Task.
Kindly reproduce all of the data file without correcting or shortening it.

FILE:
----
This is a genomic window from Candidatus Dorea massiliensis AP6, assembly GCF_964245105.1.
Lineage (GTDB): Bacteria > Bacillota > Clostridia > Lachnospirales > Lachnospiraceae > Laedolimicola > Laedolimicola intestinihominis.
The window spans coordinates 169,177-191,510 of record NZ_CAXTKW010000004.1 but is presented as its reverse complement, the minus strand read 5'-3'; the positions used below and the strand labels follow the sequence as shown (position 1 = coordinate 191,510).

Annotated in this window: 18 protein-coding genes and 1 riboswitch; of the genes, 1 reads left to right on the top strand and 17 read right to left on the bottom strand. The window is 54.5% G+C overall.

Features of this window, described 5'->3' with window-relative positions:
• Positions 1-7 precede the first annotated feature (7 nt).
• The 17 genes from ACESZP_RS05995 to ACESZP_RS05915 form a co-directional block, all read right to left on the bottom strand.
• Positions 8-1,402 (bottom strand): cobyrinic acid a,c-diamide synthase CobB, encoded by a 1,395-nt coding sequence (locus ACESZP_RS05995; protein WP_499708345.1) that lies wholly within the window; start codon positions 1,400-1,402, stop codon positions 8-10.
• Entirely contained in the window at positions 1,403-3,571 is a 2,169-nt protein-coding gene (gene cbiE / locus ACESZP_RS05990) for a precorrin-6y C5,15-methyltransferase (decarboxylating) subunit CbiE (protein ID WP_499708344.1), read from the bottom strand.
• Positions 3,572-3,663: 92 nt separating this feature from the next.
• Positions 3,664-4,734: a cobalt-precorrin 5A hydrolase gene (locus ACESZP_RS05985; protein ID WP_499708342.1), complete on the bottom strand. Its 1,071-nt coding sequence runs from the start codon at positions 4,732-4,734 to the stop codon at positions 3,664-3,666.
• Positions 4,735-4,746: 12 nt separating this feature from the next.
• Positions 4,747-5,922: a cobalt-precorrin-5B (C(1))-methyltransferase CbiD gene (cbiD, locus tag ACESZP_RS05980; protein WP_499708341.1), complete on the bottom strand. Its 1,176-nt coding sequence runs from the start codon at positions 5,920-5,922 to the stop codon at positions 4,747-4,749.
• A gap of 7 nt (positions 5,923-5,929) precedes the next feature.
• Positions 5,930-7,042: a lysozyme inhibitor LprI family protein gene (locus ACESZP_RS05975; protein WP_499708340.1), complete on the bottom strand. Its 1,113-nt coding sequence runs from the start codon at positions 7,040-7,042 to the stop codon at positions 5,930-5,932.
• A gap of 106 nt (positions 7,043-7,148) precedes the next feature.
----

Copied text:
This is a genomic window from Candidatus Dorea massiliensis AP6, assembly GCF_964245105.1.
Lineage (GTDB): Bacteria > Bacillota > Clostridia > Lachnospirales > Lachnospiraceae > Laedolimicola > Laedolimicola intestinihominis.
The window spans coordinates 169,177-191,510 of record NZ_CAXTKW010000004.1 but is presented as its reverse complement, the minus strand read 5'-3'; the positions used below and the strand labels follow the sequence as shown (position 1 = coordinate 191,510).

Annotated in this window: 18 protein-coding genes and 1 riboswitch; of the genes, 1 reads left to right on the top strand and 17 read right to left on the bottom strand. The window is 54.5% G+C overall.

Features of this window, described 5'->3' with window-relative positions:
• Positions 1-7 precede the first annotated feature (7 nt).
• The 17 genes from ACESZP_RS05995 to ACESZP_RS05915 form a co-directional block, all read right to left on the bottom strand.
• Positions 8-1,402 (bottom strand): cobyrinic acid a,c-diamide synthase CobB, encoded by a 1,395-nt coding sequence (locus ACESZP_RS05995; protein WP_499708345.1) that lies wholly within the window; start codon positions 1,400-1,402, stop codon positions 8-10.
• Entirely contained in the window at positions 1,403-3,571 is a 2,169-nt protein-coding gene (gene cbiE / locus ACESZP_RS05990) for a precorrin-6y C5,15-methyltransferase (decarboxylating) subunit CbiE (protein ID WP_499708344.1), read from the bottom strand.
• Positions 3,572-3,663: 92 nt separating this feature from the next.
• Positions 3,664-4,734: a cobalt-precorrin 5A hydrolase gene (locus ACESZP_RS05985; protein ID WP_499708342.1), complete on the bottom strand. Its 1,071-nt coding sequence runs from the start codon at positions 4,732-4,734 to the stop codon at positions 3,664-3,666.
• Positions 4,735-4,746: 12 nt separating this feature from the next.
• Positions 4,747-5,922: a cobalt-precorrin-5B (C(1))-methyltransferase CbiD gene (cbiD, locus tag ACESZP_RS05980; protein WP_499708341.1), complete on the bottom strand. Its 1,176-nt coding sequence runs from the start codon at positions 5,920-5,922 to the stop codon at positions 4,747-4,749.
• A gap of 7 nt (positions 5,923-5,929) precedes the next feature.
• Positions 5,930-7,042: a lysozyme inhibitor LprI family protein gene (locus ACESZP_RS05975; protein WP_499708340.1), complete on the bottom strand. Its 1,113-nt coding sequence runs from the start codon at positions 7,040-7,042 to the stop codon at positions 5,930-5,932.
• A gap of 106 nt (positions 7,043-7,148) precedes the next feature.